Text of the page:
The aim of this paper is to examine the relationship between relative population growth and purchasing power parity (PPP) exchange rate for a panel of 80 countries.
Panel unit root and panel cointegration tests have been used to investigate the above relationship over the period of 1951‐2000.
The empirical results show that there is stable relationship between PPP exchange rate and relative population growth in these selected countries in the long run. The results also show that this long‐run relationship remains valid when the sample is divided on the basis of their stage of development.
These empirical findings suggest that population growth has an important role in exchange rate determination through PPP.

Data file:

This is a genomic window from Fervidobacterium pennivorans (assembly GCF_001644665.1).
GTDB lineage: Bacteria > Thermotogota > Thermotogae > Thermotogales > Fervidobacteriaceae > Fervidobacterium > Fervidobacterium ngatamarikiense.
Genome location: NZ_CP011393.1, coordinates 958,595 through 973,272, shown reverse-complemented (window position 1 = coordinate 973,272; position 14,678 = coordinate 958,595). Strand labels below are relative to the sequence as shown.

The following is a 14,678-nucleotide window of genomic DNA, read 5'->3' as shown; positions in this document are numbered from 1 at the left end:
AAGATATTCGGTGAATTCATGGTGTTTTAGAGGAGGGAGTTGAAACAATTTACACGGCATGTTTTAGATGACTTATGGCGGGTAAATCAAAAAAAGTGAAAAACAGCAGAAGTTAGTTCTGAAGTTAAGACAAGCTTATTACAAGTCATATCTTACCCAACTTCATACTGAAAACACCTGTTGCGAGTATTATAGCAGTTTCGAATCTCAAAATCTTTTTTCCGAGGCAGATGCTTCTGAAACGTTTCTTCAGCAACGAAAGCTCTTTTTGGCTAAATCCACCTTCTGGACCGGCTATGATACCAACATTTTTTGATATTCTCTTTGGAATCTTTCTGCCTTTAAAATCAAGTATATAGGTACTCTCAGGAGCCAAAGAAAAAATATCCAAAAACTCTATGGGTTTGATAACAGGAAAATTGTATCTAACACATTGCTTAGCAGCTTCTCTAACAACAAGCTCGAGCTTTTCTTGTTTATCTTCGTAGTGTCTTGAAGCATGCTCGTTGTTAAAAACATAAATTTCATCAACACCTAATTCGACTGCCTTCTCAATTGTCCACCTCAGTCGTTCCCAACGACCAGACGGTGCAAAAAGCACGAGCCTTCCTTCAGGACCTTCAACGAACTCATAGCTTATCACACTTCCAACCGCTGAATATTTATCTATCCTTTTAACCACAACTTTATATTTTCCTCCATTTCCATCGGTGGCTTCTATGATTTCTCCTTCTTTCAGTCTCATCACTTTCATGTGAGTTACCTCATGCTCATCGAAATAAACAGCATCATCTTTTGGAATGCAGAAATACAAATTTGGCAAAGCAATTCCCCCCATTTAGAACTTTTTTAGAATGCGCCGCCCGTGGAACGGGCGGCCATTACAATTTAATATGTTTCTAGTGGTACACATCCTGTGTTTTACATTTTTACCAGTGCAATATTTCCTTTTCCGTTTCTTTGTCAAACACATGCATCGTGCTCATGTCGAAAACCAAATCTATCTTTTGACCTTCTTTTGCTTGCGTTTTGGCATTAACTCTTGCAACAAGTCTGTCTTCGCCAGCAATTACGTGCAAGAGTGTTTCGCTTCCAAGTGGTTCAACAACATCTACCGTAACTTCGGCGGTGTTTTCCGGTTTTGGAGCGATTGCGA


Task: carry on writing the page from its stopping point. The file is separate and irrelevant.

Thus, relative population growth could invalidate the PPP hypothesis in the long run. PPP is the main edifice of most of the monetary exchange rate models. Hence, the role of relative population growth should be taken into account in dealing with issues in international macroeconomics and renewed attention should be given in the theory of exchange rate determination in terms of relative population growth instead of relative price level.
Hassan, K. and Salim, R. (2011), "The linkage between relative population growth and purchasing power parity: Cross country evidence", International Journal of Development Issues, Vol. 10 No. 2, pp. 154-169. https://doi.org/10.1108/14468951111149096Download as .RIS
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